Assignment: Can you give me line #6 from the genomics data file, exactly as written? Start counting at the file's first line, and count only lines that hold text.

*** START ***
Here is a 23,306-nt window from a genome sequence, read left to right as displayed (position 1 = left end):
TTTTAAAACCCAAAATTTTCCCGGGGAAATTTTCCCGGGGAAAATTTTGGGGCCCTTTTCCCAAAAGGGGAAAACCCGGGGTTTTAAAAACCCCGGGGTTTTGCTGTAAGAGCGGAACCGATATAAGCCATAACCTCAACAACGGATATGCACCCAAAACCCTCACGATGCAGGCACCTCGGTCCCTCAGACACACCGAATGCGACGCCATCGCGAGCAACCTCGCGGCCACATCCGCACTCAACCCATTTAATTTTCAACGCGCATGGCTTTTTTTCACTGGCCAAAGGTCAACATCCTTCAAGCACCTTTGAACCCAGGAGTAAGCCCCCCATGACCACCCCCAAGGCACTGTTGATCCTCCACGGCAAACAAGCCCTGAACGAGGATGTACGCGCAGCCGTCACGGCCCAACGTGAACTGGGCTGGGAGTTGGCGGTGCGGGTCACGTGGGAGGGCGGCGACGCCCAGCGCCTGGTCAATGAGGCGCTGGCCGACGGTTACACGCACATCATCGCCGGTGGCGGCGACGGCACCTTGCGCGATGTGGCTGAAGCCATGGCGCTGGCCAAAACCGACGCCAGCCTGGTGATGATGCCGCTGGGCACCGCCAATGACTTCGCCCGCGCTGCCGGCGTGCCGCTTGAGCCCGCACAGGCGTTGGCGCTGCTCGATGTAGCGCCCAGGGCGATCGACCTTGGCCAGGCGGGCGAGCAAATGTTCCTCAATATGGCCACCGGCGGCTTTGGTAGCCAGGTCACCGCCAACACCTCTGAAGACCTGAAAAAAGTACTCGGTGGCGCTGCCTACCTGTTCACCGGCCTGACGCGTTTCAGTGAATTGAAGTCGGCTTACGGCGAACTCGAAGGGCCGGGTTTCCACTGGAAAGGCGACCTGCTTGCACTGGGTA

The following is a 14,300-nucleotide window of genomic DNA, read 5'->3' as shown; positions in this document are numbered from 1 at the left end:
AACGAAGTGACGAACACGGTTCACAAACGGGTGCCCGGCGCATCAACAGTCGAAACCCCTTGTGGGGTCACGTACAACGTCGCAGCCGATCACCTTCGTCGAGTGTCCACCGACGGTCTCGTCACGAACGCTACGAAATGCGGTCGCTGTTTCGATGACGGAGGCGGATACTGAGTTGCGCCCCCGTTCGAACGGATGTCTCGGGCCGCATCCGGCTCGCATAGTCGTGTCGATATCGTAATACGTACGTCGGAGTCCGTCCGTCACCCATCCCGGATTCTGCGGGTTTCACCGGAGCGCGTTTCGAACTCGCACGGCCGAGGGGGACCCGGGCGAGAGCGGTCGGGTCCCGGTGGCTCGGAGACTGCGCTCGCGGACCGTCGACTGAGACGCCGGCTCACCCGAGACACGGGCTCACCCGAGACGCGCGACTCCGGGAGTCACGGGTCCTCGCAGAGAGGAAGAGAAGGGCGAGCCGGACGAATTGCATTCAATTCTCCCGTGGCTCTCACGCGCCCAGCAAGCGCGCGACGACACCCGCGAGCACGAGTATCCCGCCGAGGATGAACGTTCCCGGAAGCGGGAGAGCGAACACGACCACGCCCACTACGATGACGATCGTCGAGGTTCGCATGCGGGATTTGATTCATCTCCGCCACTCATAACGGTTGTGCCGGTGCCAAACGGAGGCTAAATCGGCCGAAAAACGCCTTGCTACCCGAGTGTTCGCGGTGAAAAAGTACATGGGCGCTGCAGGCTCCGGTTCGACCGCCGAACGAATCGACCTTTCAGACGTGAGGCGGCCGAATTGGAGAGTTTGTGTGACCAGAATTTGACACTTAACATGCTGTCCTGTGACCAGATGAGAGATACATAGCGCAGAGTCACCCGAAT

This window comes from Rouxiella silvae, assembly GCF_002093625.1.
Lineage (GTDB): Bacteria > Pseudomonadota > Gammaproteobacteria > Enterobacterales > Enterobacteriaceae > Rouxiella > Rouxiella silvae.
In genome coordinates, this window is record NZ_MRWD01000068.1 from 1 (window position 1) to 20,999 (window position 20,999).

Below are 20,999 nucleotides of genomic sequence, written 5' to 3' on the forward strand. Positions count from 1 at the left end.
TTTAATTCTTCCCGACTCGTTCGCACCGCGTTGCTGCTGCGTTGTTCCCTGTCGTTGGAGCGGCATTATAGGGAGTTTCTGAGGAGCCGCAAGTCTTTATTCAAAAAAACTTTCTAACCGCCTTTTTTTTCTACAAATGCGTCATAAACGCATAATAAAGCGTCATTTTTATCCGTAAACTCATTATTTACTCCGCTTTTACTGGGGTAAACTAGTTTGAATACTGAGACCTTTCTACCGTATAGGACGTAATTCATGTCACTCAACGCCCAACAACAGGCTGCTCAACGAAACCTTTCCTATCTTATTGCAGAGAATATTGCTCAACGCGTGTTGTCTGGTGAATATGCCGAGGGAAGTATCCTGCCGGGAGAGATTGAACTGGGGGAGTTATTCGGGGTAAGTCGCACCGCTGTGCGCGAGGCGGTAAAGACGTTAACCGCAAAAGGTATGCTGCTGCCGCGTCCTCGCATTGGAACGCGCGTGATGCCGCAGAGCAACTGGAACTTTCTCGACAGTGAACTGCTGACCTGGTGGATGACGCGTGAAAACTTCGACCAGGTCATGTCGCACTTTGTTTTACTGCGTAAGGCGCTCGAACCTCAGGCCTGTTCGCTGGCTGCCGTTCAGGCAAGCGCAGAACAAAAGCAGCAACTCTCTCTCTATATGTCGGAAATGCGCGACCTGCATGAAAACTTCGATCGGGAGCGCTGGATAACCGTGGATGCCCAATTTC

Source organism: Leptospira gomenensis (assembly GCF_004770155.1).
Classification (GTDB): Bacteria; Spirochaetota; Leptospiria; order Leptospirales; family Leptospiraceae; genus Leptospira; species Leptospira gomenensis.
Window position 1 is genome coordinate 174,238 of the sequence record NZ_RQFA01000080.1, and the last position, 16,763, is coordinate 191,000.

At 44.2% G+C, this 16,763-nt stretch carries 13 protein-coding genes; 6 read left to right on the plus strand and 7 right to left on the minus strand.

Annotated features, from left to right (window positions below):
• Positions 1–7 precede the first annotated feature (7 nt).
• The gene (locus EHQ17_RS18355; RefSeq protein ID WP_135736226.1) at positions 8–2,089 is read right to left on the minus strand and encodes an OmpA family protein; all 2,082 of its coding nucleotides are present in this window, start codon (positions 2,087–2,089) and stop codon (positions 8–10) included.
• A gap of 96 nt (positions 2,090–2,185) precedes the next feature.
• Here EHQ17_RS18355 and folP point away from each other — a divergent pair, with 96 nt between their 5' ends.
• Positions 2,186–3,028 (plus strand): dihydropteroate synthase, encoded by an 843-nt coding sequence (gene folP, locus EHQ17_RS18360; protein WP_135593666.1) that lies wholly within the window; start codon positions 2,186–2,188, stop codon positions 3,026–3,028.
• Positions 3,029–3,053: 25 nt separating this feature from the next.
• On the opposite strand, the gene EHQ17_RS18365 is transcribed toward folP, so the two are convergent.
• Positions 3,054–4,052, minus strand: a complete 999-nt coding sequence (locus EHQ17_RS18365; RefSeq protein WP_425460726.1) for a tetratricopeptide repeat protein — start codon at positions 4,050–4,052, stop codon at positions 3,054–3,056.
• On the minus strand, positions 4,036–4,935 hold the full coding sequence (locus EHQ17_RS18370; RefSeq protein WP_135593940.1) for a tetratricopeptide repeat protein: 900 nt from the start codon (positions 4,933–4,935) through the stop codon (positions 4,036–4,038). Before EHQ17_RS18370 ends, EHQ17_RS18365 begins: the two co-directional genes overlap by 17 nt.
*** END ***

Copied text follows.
Lineage (GTDB): Bacteria > Pseudomonadota > Gammaproteobacteria > Enterobacterales > Enterobacteriaceae > Rouxiella > Rouxiella silvae.